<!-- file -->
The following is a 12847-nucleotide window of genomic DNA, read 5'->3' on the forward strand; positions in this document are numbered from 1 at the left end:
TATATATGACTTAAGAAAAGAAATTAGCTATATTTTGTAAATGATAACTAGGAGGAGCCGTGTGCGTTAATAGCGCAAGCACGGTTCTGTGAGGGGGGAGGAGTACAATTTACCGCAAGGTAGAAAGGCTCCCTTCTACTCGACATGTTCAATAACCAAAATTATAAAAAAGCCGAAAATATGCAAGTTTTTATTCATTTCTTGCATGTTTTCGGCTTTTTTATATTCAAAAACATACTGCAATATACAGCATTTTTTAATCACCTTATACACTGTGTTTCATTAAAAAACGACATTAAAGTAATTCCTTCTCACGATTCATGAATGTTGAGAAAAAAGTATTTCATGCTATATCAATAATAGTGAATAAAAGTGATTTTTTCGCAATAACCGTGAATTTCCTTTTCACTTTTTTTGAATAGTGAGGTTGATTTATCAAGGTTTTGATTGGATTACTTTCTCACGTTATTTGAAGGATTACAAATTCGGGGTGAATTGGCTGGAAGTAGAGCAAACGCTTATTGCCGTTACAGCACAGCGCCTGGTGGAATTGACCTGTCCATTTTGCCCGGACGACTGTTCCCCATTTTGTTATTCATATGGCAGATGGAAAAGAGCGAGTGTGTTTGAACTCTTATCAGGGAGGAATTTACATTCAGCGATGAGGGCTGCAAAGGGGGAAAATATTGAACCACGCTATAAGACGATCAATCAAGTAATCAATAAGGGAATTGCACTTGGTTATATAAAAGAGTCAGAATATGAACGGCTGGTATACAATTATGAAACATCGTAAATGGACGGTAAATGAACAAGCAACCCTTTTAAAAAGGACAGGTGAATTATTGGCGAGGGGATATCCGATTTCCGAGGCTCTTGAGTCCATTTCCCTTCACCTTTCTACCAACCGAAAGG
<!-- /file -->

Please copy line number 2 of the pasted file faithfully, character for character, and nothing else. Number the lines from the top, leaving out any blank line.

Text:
TATATATGACTTAAGAAAAGAAATTAGCTATATTTTGTAAATGATAACTAGGAGGAGCCGTGTGCGTTAATAGCGCAAGCACGGTTCTGTGAGGGGGGAGGAGTACAATTTACCGCAAGGTAGAAAGGCTCCCTTCTACTCGACATGTTCAATAACCAAAATTATAAAAAAGCCGAAAATATGCAAGTTTTTATTCATTTCTTGCATGTTTTCGGCTTTTTTATATTCAAAAACATACTGCAATATACAGCATTTTTTAATCACCTTATACACTGTGTTTCATTAAAAAACGACATTAAAGTAATTCCTTCTCACGATTCATGAATGTTGAGAAAAAAGTATTTCATGCTATATCAATAATAGTGAATAAAAGTGATTTTTTCGCAATAACCGTGAATTTCCTTTTCACTTTTTTTGAATAGTGAGGTTGATTTATCAAGGTTTTGATTGGATTACTTTCTCACGTTATTTGAAGGATTACAAATTCGGGGTGAATTGGCTGGAAGTAGAGCAAACGCTTATTGCCGTTACAGCACAGCGCCTGGTGGAATTGACCTGTCCATTTTGCCCGGACGACTGTTCCCCATTTTGTTATTCATATGGCAGATGGAAAAGAGCGAGTGTGTTTGAACTCTTATCAGGGAGGAATTTACATTCAGCGATGAGGGCTGCAAAGGGGGAAAATATTGAACCACGCTATAAGACGATCAATCAAGTAATCAATAAGGGAATTGCACTTGGTTATATAAAAGAGTCAGAATATGAACGGCTGGTATACAATTATGAAACATCGTAAATGGACGGTAAATGAACAAGCAACCCTTTTAAAAAGGACAGGTGAATTATTGGCGAGGGGATATCCGATTTCCGAGGCTCTTGAGTCCATTTCCCTTCACCTTTCTACCAACCGAAAGG